Tuesday, January 27, 2015

THE TEAM

Running may be an individual endeavor, but in order to attain longevity in this sport, one needs to assemble a strong team.

As runners, we think we're invincible, but we're not. Sadly, we're as susceptible to the twin killers of cancer and heredary heart disease as the next guy.

The head coach of your team needs to be your family doctor, and you need to visit him or her once a year, even if it's just for a chat.

It's important to choose the coach of your team carefully. The coach needs to really know you, how crazy you are, and how much running means to you. He knows that simply telling you to "Take time off," without offering you a logical explanation, simply won't do.

My family doctor, George Heffner, is a 4-hour marathon runner, who participates in many local races.He is tremendous human being and a fine doctor. At my annual check up in October, he glanced at my chart while he was outside the door and exclaimed. "Good! He's in a different age group now."

How can you NOT love a doctor who says that?

My dentist competes in local races. My podiatrist is a competitive cyclist. My physical therapist is an ex-collegiate football player, who, at age 60, is an avid weightlifter. Even my urologist is a competitive tennis player, who runs regularly.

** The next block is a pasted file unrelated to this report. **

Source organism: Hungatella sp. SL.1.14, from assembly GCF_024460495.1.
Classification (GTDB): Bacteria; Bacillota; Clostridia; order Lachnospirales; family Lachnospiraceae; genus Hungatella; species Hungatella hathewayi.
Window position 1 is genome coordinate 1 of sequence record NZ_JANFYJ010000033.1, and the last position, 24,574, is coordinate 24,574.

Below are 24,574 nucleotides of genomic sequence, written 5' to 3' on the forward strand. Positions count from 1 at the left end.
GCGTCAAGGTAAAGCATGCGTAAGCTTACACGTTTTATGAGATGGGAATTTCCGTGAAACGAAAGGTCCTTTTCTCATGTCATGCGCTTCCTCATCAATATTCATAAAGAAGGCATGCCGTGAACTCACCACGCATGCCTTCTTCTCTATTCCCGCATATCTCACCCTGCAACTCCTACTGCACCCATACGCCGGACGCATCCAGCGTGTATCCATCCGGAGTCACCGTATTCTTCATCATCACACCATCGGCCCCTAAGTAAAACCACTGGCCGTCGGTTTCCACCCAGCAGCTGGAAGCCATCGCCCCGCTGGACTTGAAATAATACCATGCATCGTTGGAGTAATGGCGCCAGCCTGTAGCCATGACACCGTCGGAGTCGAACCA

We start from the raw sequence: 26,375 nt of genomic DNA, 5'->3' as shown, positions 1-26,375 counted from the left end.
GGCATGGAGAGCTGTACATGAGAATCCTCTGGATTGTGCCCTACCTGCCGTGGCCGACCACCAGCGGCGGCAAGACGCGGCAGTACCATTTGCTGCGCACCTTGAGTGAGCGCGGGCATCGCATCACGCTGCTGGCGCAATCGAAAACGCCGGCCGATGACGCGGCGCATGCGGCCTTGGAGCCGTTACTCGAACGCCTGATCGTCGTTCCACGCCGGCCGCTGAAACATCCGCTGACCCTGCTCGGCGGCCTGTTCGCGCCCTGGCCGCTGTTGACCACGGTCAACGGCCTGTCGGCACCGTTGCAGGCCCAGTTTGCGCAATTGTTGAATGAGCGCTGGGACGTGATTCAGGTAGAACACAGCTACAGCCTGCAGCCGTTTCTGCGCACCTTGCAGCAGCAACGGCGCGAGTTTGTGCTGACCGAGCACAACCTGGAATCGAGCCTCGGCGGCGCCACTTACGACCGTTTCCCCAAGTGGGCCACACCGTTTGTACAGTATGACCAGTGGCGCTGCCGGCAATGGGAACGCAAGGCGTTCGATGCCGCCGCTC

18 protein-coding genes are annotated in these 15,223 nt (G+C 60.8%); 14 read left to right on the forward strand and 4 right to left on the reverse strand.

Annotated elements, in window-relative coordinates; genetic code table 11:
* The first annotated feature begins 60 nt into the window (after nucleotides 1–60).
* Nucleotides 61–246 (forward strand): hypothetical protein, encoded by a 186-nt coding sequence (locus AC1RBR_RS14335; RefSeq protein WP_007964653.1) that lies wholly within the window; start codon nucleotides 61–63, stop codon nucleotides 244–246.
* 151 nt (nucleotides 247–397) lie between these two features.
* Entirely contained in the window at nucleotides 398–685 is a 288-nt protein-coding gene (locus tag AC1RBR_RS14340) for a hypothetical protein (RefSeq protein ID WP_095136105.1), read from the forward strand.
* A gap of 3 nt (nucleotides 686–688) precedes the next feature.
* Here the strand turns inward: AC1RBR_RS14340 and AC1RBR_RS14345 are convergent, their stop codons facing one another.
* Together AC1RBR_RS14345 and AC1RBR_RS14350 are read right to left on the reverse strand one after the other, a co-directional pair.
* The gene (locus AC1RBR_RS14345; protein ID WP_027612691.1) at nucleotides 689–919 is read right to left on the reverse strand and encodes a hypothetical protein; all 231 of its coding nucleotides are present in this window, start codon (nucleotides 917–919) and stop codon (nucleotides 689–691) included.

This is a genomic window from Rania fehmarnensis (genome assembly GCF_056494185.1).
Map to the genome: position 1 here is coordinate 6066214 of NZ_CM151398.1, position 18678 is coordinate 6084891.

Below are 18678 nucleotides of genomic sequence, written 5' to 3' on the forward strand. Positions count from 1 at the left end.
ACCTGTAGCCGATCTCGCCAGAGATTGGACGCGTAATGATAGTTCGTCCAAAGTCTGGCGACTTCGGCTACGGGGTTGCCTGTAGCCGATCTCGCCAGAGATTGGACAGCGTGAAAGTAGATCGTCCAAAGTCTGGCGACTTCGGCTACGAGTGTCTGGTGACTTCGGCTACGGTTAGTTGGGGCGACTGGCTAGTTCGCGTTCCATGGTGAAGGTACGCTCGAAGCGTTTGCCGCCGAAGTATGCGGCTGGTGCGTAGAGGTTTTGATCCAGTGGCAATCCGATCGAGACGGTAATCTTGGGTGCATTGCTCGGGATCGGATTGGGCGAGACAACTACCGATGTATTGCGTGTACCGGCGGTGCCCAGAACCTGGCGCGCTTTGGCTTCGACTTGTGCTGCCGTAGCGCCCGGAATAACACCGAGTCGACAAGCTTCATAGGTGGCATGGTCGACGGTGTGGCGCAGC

Jason and Jennifer Burgess are my chiropractors, major members of my team. Back issues have nagged me for years. Jason, who graces the cover of my book, "Personal Best," and his wife, Jennifer, who is featured in the book are excellent runners. Jennifer is a veteran of the Boston Marathon.

Back to my family doctor.

After a few years of persuasion, Dr. Heffner finally convinced me that, at my age, I should have already had a colonoscopy. (don't worry, it's not going to get gross here)

As I lie in the bed before the procedure, a nurse takes my pulse. Soon, I'm surrounded by several nurses. (no priests however)

It seems as though my near-death, low pulse rate alarmed them. My wife quickly reminded them, before they brought out the heart paddles, that I was a long distance runner, and that my resting pulse rate was in the forties.

Always make sure, if you require a procedure that involves an anesthetic, that you inform the staff that you are a distance runner, and that you are in hellish shape.

Rely on the coaching staff of your team. We are NOT invincible. Err on the side of caution, and visit a health care for preventive care, or when you feel something isn't right.

By doing so, you can remain a runner for a very long time.

www.muldowneyrunning.com

                                                               Dr. Jennifer Burgess